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Seasonal Stressors: Managing Conflict at Family Gatherings

holiday gathering

While the holiday season is supposed to be a time of cheer and gathering with loved ones, for some, it may be a time of anger and frustration from heated interactions with family members. “Season’s greetings” can often be followed by confrontation — picking a fight with a relative, debating controversial subjects, and dealing with family members who overstay their welcome.

Whether your family has worked out a COVID-19 safety plan that allows you to gather in person, or you’ve opted to meet over Zoom again this year, the interpersonal tensions can still be the same. But conflict can be alleviated through a few simple tricks, along with some potential boundary setting.

Keeping Conversations Merry and Bright

Lily Brown, PhD, director at the Center for Treatment and Study of Anxiety in Psychiatry at the Perelman School of Medicine, describes a relationship like a bank. You can put investments in a bank and make withdrawals. However, when we make a withdrawal from a relationship, such as setting boundaries, this can remove an element of closeness and trust. It’s important to reinvest to maintain that relationship, which can be done through validation.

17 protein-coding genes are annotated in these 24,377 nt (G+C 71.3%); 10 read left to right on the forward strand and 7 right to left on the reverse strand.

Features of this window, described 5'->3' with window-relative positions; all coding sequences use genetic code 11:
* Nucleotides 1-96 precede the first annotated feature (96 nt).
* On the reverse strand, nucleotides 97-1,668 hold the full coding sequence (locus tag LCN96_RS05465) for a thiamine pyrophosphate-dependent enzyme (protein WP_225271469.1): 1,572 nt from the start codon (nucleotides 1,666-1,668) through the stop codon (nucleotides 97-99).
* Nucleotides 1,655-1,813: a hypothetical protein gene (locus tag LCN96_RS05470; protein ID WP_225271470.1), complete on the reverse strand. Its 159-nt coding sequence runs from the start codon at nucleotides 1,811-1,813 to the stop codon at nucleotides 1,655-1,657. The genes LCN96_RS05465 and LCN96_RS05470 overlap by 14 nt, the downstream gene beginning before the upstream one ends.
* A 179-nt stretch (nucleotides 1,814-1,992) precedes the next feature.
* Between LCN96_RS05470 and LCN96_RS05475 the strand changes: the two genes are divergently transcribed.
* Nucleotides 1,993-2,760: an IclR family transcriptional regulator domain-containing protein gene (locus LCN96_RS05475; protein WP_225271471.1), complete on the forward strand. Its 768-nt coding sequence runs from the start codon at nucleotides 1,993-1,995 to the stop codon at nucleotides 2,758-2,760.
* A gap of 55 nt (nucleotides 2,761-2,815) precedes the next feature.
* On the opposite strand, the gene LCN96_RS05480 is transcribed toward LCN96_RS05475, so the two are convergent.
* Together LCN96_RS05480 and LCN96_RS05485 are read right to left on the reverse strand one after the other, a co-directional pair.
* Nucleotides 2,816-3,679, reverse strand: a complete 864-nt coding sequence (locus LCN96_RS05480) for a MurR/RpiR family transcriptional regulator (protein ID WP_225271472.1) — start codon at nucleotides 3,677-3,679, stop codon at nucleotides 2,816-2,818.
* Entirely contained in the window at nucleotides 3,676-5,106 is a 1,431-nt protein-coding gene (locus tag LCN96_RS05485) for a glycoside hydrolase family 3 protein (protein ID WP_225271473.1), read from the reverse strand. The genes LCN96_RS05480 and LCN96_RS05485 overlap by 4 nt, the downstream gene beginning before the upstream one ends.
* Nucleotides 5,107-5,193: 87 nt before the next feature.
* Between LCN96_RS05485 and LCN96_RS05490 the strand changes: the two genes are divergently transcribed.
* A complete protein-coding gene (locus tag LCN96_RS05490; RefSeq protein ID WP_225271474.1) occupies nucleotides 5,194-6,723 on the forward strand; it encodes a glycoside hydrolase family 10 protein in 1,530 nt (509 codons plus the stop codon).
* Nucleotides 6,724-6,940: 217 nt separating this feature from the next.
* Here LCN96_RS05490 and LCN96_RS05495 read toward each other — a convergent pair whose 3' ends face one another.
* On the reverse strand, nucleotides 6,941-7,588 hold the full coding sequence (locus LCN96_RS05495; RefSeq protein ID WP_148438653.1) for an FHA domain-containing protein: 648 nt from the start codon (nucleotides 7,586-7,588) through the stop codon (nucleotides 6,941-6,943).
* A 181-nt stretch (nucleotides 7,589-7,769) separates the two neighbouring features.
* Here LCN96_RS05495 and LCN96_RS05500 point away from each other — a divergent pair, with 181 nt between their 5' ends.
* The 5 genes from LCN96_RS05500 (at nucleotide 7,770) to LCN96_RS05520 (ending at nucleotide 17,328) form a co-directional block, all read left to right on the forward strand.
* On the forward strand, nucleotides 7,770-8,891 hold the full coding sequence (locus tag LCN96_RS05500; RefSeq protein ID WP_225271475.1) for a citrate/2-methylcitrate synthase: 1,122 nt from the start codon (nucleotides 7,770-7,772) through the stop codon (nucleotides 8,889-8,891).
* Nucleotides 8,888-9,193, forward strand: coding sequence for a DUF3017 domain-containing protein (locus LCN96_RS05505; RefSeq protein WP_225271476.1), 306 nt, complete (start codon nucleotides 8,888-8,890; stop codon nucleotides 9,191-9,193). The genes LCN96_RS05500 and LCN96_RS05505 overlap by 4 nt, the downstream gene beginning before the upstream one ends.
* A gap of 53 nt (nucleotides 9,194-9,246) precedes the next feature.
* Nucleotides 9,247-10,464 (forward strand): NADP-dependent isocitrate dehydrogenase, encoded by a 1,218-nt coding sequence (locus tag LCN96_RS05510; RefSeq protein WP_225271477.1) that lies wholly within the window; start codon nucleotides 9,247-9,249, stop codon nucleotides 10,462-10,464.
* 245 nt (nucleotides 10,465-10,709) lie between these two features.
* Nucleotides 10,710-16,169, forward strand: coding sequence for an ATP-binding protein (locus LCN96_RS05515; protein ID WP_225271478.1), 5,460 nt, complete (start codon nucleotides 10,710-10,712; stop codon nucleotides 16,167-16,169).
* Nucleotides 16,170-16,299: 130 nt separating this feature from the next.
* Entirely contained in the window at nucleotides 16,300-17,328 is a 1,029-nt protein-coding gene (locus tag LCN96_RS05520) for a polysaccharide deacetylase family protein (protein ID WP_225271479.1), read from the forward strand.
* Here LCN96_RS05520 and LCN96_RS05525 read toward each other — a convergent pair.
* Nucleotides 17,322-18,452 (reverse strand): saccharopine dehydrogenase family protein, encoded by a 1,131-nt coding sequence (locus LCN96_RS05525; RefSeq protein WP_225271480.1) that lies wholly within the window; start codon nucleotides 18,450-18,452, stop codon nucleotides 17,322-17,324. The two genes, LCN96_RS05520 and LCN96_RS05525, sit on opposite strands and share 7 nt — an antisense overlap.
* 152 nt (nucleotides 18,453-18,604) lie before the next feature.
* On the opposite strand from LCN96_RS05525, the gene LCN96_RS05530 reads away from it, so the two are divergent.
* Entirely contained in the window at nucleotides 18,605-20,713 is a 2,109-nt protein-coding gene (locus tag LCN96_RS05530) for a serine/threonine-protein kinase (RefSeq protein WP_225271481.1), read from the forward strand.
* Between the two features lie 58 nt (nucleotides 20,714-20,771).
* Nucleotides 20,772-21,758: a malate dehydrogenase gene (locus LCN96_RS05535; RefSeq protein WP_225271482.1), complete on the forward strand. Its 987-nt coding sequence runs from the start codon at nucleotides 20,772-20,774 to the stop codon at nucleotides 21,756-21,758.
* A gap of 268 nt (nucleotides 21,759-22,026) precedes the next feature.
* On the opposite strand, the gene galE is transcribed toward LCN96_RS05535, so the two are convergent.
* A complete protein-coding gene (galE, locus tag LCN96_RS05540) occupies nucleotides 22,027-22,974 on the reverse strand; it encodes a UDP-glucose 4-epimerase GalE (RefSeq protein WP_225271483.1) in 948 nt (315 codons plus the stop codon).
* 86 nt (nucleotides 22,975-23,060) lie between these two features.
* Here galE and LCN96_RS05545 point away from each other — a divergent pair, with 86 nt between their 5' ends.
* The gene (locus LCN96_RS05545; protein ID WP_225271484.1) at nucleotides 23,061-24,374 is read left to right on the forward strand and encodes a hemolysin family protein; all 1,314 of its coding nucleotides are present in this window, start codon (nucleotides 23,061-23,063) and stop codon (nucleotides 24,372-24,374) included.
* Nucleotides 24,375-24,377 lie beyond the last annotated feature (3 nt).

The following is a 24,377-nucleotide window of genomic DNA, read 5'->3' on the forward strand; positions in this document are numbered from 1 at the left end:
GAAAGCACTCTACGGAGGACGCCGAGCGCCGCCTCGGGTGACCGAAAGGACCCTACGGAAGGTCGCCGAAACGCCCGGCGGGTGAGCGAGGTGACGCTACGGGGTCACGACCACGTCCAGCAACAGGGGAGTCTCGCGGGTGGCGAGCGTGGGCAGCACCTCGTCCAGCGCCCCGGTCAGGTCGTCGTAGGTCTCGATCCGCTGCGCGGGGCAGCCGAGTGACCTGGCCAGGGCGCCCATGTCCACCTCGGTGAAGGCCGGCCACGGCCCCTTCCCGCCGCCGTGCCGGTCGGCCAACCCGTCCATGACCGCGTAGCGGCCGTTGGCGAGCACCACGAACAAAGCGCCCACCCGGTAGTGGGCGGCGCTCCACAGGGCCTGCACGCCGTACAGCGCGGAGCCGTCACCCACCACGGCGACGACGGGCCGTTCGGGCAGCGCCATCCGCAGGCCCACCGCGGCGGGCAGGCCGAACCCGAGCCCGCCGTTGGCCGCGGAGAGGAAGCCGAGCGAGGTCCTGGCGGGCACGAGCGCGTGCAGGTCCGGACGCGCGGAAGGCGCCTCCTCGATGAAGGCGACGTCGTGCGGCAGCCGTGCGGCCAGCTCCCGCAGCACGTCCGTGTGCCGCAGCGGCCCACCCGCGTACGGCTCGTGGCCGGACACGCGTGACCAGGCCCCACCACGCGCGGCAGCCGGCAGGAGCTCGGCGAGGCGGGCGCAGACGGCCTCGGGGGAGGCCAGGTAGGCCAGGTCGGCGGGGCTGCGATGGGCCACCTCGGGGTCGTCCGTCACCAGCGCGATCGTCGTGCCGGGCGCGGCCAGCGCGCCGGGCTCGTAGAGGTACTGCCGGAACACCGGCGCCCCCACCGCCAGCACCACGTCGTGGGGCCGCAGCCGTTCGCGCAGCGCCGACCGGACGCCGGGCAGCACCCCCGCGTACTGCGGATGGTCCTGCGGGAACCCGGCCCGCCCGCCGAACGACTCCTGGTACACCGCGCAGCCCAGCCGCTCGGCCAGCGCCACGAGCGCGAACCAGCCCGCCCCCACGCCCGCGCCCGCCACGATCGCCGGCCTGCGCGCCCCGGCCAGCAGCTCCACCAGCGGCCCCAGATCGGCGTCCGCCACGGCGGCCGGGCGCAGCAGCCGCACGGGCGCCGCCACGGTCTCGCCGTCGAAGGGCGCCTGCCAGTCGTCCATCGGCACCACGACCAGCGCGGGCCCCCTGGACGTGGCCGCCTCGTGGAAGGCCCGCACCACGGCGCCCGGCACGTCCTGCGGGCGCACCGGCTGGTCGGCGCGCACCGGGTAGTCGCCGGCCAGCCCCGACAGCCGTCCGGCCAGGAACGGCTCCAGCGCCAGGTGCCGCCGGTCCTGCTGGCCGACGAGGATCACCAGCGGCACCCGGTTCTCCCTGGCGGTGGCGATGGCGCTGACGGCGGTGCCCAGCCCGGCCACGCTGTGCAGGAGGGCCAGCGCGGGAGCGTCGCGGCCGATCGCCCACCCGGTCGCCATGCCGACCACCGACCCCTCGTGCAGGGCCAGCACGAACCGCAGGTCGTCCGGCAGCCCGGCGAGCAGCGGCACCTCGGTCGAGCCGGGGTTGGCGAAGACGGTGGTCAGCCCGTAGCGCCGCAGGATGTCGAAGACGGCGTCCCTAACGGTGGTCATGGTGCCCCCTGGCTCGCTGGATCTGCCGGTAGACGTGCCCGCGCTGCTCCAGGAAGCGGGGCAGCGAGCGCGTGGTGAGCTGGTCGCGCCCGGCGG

“I think of it as finding the kernel of truth in what the other person is saying in their viewpoint,” said Brown. “You can validate someone’s experience and still disagree with them. It’s a way to figure out why it makes sense that the other person sees the world in the way they do.”

In the spirit of giving, Brown recommends using the GIVE scale to help maintain heartwarming interactions with loved ones. Even if you disagree with a relative’s perspective, or just want to keep the conversation surface level, following the scale can allow both parties to walk away feeling like they had a meaningful discussion.

  • Be GENTLE with that person. Don’t go into the conversation with the goal to change their mind or pick a battle with them.
  • Show INTEREST in what that person is sharing. This can be done through nonverbal validation, such as being alert and simply listening to your family member. You can also reflect what they’re saying by echoing back what they share. You’re not agreeing with what they’re saying, but it’s demonstrating that you’re hearing them.